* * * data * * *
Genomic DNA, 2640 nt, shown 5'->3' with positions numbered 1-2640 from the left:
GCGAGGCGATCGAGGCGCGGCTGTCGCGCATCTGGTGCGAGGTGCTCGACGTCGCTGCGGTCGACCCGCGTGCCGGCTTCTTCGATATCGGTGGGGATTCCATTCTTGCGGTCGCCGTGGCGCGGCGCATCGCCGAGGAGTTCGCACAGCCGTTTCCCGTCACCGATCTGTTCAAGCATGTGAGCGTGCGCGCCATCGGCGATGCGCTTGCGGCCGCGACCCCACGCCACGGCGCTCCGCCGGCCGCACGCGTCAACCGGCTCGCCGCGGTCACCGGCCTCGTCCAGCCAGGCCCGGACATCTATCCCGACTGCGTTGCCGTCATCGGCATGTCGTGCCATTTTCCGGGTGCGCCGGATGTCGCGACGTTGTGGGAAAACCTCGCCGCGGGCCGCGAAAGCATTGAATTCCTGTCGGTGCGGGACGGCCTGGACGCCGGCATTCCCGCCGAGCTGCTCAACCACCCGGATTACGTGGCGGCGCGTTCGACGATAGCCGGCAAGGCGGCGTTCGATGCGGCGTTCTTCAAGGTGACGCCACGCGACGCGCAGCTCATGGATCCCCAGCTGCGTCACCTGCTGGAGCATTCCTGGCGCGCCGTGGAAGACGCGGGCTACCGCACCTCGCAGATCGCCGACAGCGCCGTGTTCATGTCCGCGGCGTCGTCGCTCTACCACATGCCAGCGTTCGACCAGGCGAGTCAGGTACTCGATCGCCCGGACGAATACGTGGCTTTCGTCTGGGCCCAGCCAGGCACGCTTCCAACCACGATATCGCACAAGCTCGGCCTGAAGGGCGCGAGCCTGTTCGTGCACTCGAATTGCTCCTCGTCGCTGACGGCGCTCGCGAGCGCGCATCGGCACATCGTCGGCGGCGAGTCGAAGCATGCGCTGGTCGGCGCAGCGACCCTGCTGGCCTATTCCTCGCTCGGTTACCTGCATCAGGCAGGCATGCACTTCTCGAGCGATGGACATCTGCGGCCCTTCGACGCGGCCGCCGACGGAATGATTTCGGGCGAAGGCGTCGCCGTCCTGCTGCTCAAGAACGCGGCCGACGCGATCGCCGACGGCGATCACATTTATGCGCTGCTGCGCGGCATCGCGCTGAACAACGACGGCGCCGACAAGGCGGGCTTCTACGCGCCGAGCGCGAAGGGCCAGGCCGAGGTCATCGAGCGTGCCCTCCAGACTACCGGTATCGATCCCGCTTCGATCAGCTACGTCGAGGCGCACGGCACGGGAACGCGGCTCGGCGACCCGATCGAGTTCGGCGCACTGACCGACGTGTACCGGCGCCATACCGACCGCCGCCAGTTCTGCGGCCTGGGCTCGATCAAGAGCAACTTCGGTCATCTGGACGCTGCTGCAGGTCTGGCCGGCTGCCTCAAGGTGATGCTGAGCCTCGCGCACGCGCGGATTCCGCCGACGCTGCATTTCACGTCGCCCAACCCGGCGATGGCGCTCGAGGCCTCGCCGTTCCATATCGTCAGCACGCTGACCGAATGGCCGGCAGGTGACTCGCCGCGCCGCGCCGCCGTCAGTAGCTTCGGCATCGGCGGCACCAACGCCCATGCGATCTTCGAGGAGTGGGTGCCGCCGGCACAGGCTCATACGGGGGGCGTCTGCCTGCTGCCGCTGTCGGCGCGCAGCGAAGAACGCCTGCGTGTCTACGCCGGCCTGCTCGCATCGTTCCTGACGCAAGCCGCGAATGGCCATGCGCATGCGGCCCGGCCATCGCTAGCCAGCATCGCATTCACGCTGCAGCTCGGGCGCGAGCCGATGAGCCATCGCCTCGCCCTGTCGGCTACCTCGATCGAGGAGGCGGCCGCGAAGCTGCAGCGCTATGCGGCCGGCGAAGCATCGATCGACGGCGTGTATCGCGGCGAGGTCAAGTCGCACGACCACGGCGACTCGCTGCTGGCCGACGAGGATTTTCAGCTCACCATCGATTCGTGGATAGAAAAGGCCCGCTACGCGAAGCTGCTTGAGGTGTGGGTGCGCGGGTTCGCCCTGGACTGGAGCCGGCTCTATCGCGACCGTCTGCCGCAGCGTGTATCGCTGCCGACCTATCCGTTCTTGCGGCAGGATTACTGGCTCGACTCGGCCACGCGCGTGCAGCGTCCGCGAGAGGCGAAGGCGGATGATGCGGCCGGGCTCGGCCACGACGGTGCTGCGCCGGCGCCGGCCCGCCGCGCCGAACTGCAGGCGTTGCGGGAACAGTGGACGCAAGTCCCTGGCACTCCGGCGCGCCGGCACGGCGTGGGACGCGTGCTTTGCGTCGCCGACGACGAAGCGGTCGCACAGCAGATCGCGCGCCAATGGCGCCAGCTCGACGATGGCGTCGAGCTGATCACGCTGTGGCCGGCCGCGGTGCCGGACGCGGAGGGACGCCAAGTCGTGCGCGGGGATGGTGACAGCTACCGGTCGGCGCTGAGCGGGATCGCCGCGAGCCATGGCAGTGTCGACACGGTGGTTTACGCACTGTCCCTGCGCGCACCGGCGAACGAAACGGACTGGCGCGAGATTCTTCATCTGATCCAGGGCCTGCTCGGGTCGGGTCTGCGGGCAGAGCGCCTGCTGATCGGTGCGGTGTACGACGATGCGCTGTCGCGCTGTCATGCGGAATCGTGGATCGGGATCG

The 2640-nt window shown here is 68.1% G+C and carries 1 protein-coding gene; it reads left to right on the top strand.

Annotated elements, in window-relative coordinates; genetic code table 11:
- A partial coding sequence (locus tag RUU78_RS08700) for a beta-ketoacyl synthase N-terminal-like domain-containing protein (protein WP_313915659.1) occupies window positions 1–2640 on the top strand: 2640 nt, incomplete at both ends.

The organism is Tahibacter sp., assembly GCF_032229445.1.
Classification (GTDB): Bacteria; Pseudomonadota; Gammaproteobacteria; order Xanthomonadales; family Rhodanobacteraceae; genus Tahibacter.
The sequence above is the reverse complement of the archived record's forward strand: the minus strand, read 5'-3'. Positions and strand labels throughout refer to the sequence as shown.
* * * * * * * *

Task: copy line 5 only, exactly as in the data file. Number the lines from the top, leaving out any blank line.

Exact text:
- A partial coding sequence (locus tag RUU78_RS08700) for a beta-ketoacyl synthase N-terminal-like domain-containing protein (protein WP_313915659.1) occupies window positions 1–2640 on the top strand: 2640 nt, incomplete at both ends.